PETER ABLINGER - ART AND CULTURE
ART AND CULTURE
a text by Peter Ablinger
german version published in Positionen, 2003, Heft55
So, I see it this way: there's opera and there's music-theater. One is art, the other is culture. And that's all I have to say about it. The rest is explanation.
Under music-theater, put coarsely, I understand everything between Lohengrin and Prometeo. Opera on the other hand, as I'm using the term here, is not a continual component of the culture industry. Rather, it steps out punctually, and always just then, when two things (arts, media) meet each other and yield a third. It began perhaps at the end of the 16th-century in a Florentine villa as the 4 voices of a madrigal were performed, scandalously, not as up until then by 4 singers, but by one female voice accompanied by instruments. Opera - thus understood - is not a category, but breaks through categories.
Music theater has also to do with what is already here. Here as an institution, a performance location, an object of education, a cultural budget, a term in heads. It is like an instrument to be played. Whereas opera is like an instrument is discovered, rediscovered, and created anew.
Music-theater of the last 25 years, insofar as it appears to me discussion-worthy, was only possible at the price of the theater. Hence: Nono/Lachenmann/Furrer, they have all made the share of the "music" absolute in order to save the "theater" - but actually, the move was unnecessary and concertante performances lost nothing more, for the music itself had taken over direction and action, and librettos and directors themselves were often present only as sources of irritation. Only Nono, he who saw clearly, immediately understood the concertante performance as theater, and in the consequent renunciation of the medium of visual performance, Prometeo is perhaps the necessary last step that music-theater can take - with which it is already again opera.
That here the term "opera" will not be used as a historical one is something others have done before (Bertold Brecht's "Three Penny Opera", Robert Ashley's "video operas", ...); and yet historically opera once was the meeting-place of genres, arts, and media - and from this perspective a wide field opens up: a horizon of possibilities, of modes perception and action, in which the variety and inconclusiveness alone of terms such as sound-installation, sound-art, concert-installation, instrumental-theater, visual-music, text-music, music actions in public space, interactive music forms, net-music, ... proves just how far underway developments on this terrain were and NOW are.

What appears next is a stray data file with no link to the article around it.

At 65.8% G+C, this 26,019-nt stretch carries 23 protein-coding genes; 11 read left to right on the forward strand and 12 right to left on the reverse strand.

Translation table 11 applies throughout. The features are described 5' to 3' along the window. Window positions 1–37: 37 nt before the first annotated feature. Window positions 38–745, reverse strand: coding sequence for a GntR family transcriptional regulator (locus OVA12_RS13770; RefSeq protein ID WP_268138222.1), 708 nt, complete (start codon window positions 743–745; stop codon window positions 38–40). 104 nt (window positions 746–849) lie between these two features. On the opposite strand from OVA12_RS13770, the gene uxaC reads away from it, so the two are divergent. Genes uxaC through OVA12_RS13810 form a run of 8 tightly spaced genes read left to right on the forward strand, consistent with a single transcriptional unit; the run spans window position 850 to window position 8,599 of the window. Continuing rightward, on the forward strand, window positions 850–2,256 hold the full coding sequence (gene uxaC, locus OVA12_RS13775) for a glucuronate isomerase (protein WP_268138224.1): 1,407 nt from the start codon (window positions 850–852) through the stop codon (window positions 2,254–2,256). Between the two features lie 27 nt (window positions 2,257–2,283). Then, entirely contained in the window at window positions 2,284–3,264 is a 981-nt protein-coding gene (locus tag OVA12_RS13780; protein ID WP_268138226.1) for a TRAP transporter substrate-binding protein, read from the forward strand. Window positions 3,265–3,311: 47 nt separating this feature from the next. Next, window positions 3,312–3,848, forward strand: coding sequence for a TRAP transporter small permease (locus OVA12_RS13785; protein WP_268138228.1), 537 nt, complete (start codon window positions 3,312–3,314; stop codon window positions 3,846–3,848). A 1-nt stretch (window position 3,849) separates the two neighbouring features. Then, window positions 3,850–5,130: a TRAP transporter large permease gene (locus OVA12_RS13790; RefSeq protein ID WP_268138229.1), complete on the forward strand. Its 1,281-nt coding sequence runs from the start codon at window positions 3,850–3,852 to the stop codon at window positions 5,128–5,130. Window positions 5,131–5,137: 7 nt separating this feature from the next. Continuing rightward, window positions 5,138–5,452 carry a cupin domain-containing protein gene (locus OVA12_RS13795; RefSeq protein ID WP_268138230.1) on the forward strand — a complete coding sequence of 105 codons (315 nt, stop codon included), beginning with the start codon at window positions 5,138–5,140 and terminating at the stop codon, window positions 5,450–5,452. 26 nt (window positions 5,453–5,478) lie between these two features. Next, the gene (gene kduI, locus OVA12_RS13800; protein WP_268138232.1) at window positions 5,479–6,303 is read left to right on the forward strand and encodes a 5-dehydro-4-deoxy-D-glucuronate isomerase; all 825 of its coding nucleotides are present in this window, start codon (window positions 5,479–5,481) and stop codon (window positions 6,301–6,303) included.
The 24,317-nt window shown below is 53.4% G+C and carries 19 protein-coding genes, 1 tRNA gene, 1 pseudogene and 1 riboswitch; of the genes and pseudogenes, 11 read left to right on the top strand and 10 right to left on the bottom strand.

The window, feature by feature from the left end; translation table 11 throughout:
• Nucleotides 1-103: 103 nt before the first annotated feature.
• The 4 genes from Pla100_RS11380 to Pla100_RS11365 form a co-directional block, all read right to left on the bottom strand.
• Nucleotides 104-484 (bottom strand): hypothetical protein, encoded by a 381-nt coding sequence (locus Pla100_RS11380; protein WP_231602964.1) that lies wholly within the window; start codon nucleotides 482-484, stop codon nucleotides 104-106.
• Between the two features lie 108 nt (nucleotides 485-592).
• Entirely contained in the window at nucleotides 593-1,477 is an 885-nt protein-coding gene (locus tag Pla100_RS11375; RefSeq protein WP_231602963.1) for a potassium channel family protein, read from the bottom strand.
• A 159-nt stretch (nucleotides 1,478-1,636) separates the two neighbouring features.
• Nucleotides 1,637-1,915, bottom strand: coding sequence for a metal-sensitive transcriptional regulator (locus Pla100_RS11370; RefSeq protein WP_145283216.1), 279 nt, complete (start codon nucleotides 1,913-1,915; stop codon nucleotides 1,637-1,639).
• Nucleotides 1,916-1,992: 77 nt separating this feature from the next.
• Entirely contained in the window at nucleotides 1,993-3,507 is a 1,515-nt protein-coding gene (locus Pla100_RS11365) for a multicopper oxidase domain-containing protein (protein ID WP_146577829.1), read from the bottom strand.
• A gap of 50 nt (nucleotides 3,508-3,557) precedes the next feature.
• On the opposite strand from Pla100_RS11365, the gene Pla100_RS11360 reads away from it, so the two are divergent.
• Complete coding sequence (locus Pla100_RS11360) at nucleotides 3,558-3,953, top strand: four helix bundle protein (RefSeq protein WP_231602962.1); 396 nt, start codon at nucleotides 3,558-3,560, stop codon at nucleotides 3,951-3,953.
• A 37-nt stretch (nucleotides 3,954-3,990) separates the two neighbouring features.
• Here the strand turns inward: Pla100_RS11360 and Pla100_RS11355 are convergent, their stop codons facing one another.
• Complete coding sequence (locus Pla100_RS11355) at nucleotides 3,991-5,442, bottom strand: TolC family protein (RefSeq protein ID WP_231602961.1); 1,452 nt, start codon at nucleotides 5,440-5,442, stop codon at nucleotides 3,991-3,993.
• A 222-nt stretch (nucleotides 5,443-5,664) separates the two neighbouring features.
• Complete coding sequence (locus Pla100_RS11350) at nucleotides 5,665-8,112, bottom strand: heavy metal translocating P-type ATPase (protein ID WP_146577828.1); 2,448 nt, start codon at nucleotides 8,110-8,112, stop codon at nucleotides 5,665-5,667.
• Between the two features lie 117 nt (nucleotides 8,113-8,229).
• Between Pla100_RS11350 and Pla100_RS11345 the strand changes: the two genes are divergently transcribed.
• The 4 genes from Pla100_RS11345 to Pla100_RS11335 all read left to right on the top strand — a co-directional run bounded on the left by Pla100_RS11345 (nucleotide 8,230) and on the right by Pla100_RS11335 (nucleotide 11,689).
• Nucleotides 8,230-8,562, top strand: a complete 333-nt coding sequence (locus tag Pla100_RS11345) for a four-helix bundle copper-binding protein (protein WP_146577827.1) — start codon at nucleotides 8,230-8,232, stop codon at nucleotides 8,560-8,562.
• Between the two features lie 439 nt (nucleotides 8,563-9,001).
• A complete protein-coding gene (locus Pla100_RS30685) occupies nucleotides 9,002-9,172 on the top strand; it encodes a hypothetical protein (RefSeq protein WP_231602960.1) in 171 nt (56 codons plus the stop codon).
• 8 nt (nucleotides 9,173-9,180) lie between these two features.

As various as the individual statements of this current development also are, they appear (beside their rage against dusty institutions and self-propelling cultural forms) to still have something in common: the hero/ines of these operas. As scandalous as the individual's move to center was once felt to be, the stepping forward of the person from the music in said Florentine villa, it is today as equally uncommented on - I almost want to say, 'as equally taken for granted' - that the majority of the time the hearer him/herself is at the center of the action; when s/he, for example, wanders between the sparsely placed objects of an extremely reduced installation in a background of at once real and imaginary stage-space, and is prompted by these finely-dosed incentives to perceive him/herself perceiving. Of course "operare" has always already meant "to act", but it is only in our time that the listener/observer is itself integrated into the Opus as a part of the action. S/he acts in the form of active perception.
In my differentiation of opera and music-theater there is doubtless the element of a plea. But this is directed not against music-theater; I've valued many a piece from this genre. The plea is also in no way meant as for the new. That's only an article of fashion. It is rather for a wakened spirit. And for the intelligent combination of given resources. My attention in this regard applies to that which I have described as opera, to a still-not-redeemed, a possibility, a transient, fleeting site - scarcely reality, precisely: art.
The ideology of growth, growth as value and goal in itself, is the direct consequence of colonialism and imperialism. Growth means using-up resources that are then not available to the other half of the world. And that will also not be for following generations. An openly brought to light and standing crime. Or at least it remains urgent to hope that the ideology of growth will be at some point seen in a row with colonialism and imperialism, and recognized as criminal.
What this has to do with opera and music-theater is irrelevant. Today the U.S. has begun its war in Iraq.
(translated by Bill Dietz)
ART AND CULTURE
a text by Peter Ablinger